Prefabrication involves the assembly of a vehicle, aircraft, machinery or structure of some type, in totality or at least in part, at a centralized site — for the most part, we’re referring to homes that are prefabricated on this site. However, for instance, a prefabricated vehicle may have its parts built elsewhere and then shipped to the manufacturer for assembly.
There are advantages and disadvantages associated with prefabrication. We will discuss some of the advantages today, and then disadvantages in a post in the next few days.
Advantages of Pre-fabrication
a. Home and buildings that are prefabricated don’t require as much scaffolding, shuttering or formwork. Each part is built for easy assembly and the entire structure is self-supporting. This is beneficial because it saves both money and time.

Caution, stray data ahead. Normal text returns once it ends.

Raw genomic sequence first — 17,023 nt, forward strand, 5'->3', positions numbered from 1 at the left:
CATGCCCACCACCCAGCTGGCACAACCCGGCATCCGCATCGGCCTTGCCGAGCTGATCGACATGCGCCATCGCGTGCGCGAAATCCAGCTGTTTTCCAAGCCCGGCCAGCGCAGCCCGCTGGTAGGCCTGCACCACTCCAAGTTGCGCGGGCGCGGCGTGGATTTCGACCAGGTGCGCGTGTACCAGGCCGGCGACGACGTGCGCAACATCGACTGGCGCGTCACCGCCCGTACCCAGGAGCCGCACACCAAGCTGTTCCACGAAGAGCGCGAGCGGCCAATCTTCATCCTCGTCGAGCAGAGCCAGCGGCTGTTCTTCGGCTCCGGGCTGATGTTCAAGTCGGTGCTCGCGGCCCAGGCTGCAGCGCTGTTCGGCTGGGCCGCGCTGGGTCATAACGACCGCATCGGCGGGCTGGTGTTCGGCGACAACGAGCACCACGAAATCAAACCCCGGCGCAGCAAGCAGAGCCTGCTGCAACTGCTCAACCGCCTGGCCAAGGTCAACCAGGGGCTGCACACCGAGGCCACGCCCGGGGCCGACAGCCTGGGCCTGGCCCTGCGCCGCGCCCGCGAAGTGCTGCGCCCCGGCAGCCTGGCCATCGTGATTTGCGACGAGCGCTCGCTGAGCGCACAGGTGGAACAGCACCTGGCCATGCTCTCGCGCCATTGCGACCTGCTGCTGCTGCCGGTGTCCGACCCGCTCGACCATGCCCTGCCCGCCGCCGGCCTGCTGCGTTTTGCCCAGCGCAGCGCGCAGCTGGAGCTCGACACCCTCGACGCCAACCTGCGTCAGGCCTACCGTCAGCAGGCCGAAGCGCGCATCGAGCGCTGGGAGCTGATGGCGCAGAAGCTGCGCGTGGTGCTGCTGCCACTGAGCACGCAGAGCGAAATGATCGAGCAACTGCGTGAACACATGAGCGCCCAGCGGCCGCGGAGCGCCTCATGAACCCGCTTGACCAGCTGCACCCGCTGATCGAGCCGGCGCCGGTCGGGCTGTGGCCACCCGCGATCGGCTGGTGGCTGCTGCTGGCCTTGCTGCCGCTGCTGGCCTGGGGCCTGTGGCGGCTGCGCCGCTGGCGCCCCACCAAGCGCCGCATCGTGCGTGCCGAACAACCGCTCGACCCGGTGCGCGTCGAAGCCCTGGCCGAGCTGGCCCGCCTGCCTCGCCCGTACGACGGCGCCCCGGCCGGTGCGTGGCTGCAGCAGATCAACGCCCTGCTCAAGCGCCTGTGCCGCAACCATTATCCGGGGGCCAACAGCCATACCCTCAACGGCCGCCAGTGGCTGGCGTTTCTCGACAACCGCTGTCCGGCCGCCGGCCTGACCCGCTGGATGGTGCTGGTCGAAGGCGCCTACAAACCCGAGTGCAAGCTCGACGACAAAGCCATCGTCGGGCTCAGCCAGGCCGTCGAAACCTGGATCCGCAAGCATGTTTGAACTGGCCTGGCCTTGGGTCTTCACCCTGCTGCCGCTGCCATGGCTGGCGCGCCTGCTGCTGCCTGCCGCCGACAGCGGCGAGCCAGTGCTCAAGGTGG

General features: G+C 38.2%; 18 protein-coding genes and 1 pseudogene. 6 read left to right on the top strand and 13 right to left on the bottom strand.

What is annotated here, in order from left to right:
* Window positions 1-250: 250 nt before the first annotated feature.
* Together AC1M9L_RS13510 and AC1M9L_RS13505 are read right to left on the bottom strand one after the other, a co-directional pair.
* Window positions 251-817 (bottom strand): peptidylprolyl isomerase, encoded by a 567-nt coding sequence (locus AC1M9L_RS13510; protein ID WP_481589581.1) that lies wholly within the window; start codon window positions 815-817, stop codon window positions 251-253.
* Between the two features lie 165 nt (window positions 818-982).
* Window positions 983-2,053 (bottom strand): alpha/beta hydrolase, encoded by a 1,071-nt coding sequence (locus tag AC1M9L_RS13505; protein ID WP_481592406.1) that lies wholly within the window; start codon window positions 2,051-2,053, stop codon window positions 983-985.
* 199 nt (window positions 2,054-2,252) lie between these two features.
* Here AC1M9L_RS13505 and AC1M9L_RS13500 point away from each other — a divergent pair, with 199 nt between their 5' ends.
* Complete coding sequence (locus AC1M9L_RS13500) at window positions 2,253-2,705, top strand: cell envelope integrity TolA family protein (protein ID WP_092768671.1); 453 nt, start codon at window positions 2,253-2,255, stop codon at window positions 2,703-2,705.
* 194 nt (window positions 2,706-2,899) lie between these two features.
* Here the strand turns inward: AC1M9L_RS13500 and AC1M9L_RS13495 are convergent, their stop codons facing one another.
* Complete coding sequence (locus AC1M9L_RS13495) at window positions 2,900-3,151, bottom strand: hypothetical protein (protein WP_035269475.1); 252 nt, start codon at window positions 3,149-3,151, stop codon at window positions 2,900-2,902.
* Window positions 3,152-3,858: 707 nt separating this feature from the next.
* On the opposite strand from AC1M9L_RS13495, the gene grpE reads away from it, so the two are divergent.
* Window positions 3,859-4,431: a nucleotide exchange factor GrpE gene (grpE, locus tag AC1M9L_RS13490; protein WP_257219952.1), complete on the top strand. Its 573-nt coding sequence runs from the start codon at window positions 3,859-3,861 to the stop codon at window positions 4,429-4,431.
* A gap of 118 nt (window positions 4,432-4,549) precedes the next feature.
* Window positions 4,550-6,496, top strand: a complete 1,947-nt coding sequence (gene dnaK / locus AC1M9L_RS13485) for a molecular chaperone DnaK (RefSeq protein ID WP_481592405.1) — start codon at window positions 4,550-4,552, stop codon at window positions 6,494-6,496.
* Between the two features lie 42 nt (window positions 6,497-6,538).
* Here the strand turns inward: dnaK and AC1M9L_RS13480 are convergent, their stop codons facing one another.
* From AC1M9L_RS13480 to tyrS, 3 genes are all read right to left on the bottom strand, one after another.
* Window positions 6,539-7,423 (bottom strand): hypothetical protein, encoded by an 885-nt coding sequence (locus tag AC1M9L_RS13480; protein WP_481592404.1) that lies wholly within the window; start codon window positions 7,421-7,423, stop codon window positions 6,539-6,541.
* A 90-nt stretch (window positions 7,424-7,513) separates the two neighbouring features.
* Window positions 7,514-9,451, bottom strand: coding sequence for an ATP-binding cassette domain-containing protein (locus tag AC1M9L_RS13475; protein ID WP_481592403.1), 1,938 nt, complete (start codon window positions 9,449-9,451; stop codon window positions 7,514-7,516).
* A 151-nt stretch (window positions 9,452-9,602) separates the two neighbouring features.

b. Prefabricated homes and buildings are faster to construct because builders are not slowed by inclement weather and hazardous conditions. Because all construction is done inside, it is possible to avoid the aforementioned. This isn’t possible when building a home using traditional methods. Bad weather and hazardous conditions will force workers off the site until the weather clears and/or the conditions approve.
c. A faster return on one’s investment is another advantage of prefabrication. The faster a home or building can be built, the sooner it can be sold for hopefully, a profit.
d. Because much of the construction is done offsite, the actual worksite is less cluttered and there is less to clean up.
Stay tuned for our follow-up on some of the perceived disadvantages of prefabrication.